Historical Tales: 4—English - Charles Morris

The Death of the Red King

William of normandy, by the grace of God and iron mace, had made himself king of England. An iron king he proved, savage, ruthless, the descendant of a few generations of pirate Norsemen, and himself a pirate in blood and temper. England strained uneasily under the harsh rein which he placed upon it, and he harried the country mercilessly, turning a great area of fertile land into a desert. That he might have a hunting-park near the royal palace, he laid waste all the land that lay between Winchester and the sea, planting there, in place of the homes destroyed and families driven out, what became known as the "New Forest." Nothing angered the English more than this ruthless act. A law had been passed that any one caught killing a deer in William's new hunting-grounds should have his eyes put out. Men prayed for retribution. It came. The New Forest proved fatal to the race of the Conqueror. In 1081 his oldest son Richard mortally wounded himself within its precincts. In May of the year 1100 his grandson Richard, son of Duke Robert, was killed there by a stray arrow. And, as if to emphasize more strongly this work of retribution, two months afterwards William Rufus, the Red King, the son of the Conqueror, was slain in the same manner within its leafy shades.

William Rufus—William II. of England—was, like all his Norman ancestors, fond of the chase. When there were no men to be killed, these fierce old dukes and kings solaced themselves with the slaughter of beasts. In early summer of the year 1100 the Red King was at Winchester Castle, on the skirts of the New Forest. Thence he rode to Malwood-Keep, a favorite hunting-lodge in the forest. Boon companions were with him, numbers of them, one of them a French knight named Sir Walter Tyrrell, the king's favorite. Here the days were spent in the delights of the chase, the nights in feasting and carousing, and all went merrily.

Around them spread far and wide the umbrageous lanes and alleys of the New Forest, trees of every variety, oaks in greatest number, crowding the soil. As yet there were no trees of mighty girth. The forest was young. Few of its trees had more than a quarter-century of growth, except where more ancient woodland had been included. The place was solitary, tenanted only by the deer which had replaced man upon its soil, and by smaller creatures of wing and fur. Rarely a human foot trod there, save when the king's hunting retinue swept through its verdant aisles and woke its solitary depths with the cheerful notes of the hunting-horn. The savage laws of the Conqueror kept all others but the most daring poachers from its aisles.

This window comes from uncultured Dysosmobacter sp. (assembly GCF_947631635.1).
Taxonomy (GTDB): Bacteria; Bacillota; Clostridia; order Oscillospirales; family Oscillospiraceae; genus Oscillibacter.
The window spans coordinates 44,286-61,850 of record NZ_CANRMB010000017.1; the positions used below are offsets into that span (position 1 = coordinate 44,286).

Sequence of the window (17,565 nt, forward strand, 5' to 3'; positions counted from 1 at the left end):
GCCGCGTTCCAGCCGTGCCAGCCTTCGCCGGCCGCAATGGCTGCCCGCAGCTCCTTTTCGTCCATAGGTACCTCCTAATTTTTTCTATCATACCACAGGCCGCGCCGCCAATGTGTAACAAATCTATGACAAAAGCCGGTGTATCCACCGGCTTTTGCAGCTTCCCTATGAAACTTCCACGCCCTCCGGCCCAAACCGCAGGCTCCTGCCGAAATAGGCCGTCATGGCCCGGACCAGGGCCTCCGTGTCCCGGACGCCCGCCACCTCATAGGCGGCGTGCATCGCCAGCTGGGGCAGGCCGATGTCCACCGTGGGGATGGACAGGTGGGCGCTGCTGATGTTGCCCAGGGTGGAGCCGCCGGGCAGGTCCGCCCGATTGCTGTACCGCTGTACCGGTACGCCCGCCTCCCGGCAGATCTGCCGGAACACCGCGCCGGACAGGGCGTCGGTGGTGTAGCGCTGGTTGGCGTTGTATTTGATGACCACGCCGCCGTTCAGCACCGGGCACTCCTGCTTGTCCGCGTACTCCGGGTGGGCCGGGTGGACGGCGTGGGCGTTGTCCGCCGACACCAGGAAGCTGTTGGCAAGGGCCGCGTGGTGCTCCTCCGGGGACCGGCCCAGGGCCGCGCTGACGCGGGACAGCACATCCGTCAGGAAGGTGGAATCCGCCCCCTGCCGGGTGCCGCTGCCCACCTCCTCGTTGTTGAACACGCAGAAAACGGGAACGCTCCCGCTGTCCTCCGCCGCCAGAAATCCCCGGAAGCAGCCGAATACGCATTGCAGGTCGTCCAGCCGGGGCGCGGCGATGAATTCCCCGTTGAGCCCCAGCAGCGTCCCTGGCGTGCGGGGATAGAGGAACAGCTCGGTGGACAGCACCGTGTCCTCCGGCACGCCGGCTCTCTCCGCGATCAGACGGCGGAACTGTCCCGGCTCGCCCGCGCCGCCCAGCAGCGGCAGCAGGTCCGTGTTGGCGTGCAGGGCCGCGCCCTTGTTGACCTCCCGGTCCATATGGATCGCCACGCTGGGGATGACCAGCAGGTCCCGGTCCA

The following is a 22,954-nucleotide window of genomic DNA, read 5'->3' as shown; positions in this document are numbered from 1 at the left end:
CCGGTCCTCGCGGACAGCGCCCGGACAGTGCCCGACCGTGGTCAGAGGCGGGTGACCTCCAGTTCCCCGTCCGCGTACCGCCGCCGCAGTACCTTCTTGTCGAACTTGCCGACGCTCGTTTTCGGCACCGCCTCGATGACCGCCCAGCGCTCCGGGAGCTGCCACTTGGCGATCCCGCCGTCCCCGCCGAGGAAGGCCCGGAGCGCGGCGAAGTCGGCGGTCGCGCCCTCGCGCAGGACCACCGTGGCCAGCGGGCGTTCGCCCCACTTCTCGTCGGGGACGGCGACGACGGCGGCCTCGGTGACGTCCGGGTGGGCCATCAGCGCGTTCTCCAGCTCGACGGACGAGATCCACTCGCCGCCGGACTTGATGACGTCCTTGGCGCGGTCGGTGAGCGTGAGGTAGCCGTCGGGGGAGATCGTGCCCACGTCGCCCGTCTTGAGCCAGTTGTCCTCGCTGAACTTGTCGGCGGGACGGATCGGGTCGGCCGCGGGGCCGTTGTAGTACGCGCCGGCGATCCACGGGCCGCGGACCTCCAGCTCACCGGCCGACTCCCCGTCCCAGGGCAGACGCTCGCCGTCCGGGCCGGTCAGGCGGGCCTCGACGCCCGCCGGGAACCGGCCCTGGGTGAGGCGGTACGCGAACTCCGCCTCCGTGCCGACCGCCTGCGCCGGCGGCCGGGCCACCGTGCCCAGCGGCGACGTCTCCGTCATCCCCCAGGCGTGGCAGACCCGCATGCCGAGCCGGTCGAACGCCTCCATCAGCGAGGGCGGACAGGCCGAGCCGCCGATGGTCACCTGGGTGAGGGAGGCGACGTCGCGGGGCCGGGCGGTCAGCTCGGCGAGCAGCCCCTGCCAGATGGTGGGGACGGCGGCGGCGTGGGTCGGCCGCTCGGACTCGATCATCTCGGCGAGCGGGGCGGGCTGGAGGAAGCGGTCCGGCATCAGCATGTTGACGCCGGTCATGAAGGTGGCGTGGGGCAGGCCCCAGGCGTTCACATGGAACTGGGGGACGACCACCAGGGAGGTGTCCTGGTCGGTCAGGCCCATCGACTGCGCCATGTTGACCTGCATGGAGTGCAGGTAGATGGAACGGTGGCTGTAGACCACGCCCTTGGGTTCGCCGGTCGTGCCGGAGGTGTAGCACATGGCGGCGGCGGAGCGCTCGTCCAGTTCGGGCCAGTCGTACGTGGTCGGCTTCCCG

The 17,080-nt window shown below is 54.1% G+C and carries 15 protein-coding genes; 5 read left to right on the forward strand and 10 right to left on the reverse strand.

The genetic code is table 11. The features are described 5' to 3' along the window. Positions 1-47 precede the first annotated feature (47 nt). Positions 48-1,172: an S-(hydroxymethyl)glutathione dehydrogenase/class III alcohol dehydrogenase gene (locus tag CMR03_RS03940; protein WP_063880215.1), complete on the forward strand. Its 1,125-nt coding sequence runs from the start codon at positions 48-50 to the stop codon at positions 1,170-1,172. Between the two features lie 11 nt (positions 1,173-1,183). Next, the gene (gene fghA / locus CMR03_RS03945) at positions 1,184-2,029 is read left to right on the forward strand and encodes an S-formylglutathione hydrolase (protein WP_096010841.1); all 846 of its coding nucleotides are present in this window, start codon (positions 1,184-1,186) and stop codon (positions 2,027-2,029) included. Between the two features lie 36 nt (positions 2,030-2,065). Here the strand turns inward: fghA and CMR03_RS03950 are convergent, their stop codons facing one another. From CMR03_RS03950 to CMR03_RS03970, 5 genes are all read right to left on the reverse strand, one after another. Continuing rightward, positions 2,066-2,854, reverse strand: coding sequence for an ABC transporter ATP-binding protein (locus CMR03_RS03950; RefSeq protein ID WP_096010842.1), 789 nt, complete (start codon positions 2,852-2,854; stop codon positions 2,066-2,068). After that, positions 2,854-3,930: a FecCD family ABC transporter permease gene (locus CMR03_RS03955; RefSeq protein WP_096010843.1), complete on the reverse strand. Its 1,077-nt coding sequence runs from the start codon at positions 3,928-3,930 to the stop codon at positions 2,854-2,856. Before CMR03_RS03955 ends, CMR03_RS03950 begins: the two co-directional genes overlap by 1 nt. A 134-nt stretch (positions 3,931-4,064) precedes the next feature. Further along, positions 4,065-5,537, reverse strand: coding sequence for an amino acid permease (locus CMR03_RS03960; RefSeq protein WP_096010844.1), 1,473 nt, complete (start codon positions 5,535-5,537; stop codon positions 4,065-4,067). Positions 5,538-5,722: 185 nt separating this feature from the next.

Such was the stage set for the tragedy which we have to relate. The story goes that rough jests passed at Malwood-Keep between Tyrrell and the king, ending in anger, as jests are apt to. William boasted that he would carry an army through France to the Alps. Tyrrell, heated with wine, answered that he might find France a net easier to enter than to escape from. The hearers remembered these bitter words afterwards.

On the night before the fatal day it is said that cries of terror came from the king's bedchamber. The attendants rushed thither, only to find that the monarch had been the victim of nightmare. When morning came he laughed the incident to scorn, saying that dreams were fit to scare only old women and children. His companions were not so easily satisfied. Those were days when all men's souls were open to omens good and bad. They earnestly advised him not to hunt that day. William jested at their fears, vowed that no dream should scare him from the chase, yet, uneasy at heart, perhaps, let the hours pass without calling for his horse. Midday came. Dinner was served. William ate and drank with unusual freedom. Wine warmed his blood and drove off his clinging doubts. He rose from the table and ordered his horse to be brought. The day was young enough still to strike a deer, he said.